In East Oakland, on a residential street in front of a small park, Kristina Hill stopped and got out of her vehicle. She walked to the center of the street as a gaggle of graduate students emerged from their cars and gathered around her. It was midday, early September, the bright, hot sun directly overhead. Hill, a professor of urban and environmental design at UC Berkeley, had chosen the spot because when it rains heavily, water gushes up from storm drains here, forming filthy brown ponds. “That will happen more and more,” Hill said. Then she proceeded to describe a peculiar, almost apocalyptic future.

Water will leach inside homes, she said, through basement cracks. Toilets may become chronically backed up. Raw sewage may seep through manholes. Brackish water will corrode sewer and water pipes and inundate building foundations. And most hazardous of all, water percolating upward may flow through contaminants buried in the soil, spreading them underground and eventually releasing them into people’s homes. The coup de grace will be the earthquakes, which, when they strike, may liquefy the entire toxic mess, pushing it toward the surface.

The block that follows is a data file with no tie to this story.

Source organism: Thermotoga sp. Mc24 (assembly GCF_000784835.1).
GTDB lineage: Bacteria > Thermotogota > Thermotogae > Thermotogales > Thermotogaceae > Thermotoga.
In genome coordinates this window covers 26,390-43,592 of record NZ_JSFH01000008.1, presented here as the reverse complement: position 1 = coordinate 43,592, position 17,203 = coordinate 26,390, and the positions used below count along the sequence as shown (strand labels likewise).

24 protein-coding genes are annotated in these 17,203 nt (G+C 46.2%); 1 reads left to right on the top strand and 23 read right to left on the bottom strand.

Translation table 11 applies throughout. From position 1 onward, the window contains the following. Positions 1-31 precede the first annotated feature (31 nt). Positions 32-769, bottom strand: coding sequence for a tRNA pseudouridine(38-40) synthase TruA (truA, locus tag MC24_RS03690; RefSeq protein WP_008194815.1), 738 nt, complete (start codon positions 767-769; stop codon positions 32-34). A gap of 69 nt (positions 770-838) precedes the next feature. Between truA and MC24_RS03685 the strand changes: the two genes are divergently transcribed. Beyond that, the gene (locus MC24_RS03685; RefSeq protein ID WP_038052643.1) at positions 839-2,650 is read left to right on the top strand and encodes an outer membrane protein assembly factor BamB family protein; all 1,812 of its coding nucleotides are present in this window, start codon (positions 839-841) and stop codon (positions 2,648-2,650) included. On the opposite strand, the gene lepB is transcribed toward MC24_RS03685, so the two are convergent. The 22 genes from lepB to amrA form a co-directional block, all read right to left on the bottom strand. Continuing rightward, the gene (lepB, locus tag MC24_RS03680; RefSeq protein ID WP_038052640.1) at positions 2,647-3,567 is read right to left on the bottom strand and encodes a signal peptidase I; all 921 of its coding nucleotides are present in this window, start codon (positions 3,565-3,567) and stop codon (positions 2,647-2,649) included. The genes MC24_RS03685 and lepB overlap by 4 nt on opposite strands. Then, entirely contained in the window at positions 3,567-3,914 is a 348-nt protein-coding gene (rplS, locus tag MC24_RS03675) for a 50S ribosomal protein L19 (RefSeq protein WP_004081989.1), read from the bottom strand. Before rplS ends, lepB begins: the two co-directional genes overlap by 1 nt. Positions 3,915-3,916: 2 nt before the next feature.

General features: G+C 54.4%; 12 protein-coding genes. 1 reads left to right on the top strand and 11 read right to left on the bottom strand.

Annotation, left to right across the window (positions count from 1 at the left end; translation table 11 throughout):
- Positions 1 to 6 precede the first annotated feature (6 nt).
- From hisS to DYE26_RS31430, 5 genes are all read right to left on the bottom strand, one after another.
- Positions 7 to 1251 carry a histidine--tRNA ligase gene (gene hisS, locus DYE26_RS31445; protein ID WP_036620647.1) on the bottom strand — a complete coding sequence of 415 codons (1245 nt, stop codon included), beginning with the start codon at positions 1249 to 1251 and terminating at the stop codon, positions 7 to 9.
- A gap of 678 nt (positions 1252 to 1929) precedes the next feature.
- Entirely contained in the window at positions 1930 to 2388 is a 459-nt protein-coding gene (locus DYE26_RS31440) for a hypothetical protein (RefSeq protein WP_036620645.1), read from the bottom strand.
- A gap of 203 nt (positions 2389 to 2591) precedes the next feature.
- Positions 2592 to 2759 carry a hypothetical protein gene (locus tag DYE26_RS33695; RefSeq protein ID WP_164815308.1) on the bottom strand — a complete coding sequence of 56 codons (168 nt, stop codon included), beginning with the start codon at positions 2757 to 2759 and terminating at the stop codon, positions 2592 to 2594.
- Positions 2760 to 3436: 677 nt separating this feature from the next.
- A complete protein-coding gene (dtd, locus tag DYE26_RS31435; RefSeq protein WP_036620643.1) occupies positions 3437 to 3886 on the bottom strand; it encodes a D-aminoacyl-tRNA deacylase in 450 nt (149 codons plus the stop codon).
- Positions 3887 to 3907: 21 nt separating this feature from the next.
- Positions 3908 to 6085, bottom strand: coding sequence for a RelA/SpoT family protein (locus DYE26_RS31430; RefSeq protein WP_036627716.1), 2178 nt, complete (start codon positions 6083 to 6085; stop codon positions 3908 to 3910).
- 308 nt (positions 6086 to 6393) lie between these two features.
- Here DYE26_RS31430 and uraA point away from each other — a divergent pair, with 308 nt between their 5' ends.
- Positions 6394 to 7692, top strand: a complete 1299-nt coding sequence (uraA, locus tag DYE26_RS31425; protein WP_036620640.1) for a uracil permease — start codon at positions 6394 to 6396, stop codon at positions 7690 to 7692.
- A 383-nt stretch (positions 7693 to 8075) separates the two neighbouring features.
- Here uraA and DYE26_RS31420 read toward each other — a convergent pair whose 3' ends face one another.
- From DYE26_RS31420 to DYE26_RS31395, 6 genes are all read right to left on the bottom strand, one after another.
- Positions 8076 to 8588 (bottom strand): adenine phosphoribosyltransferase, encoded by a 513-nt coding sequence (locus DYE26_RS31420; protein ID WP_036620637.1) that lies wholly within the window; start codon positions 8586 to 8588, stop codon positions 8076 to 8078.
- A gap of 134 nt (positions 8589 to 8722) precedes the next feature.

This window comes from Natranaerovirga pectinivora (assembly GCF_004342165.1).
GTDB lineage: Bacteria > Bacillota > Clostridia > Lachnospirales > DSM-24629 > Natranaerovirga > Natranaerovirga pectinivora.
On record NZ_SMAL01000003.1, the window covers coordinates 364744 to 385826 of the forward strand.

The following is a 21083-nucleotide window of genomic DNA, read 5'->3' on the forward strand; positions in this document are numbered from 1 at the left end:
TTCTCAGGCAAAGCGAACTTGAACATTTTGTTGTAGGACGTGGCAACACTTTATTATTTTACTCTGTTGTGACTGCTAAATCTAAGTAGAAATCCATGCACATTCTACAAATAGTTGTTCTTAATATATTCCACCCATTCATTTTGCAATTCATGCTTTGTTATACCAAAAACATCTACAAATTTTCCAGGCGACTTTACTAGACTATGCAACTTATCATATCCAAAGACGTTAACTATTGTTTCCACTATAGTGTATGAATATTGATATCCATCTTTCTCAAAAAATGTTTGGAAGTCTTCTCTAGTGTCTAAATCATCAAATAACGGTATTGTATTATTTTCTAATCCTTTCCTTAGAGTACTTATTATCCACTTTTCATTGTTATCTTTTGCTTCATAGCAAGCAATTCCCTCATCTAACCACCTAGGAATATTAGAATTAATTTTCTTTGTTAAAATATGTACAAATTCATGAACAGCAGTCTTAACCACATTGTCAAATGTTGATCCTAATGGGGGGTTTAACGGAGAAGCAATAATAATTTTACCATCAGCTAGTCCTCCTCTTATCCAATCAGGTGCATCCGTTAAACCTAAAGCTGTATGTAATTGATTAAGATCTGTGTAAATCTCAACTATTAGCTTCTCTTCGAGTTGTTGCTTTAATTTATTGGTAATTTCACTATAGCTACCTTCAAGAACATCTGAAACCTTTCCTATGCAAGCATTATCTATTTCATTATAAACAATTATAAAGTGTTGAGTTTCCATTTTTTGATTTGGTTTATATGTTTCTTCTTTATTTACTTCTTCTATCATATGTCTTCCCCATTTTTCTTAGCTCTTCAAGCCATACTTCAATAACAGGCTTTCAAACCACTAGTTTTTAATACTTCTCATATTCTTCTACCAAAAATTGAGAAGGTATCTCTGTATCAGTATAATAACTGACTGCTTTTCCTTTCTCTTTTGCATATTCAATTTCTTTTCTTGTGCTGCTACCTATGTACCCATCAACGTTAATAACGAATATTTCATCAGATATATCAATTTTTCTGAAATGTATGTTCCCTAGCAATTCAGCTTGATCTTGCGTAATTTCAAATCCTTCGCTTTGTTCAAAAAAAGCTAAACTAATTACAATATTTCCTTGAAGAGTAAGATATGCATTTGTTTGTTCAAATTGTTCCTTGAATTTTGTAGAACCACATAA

Residents of Boulder, Colorado lived this nightmare.  To solve the problem, cities dug through the clay layers to give water a way to flow down that did not inundate homes and infrastructure from above or below.  Years later, those homes still suffer with elevated levels of bacteria and mold in their walls and foundations.

People who live along the beaches in California are similarly vulnerable.  Instead of building sea walls like Holland or excavating clay soils like Colorado, we need to push back the underground toe of seawater with as much fresh water underground as we can.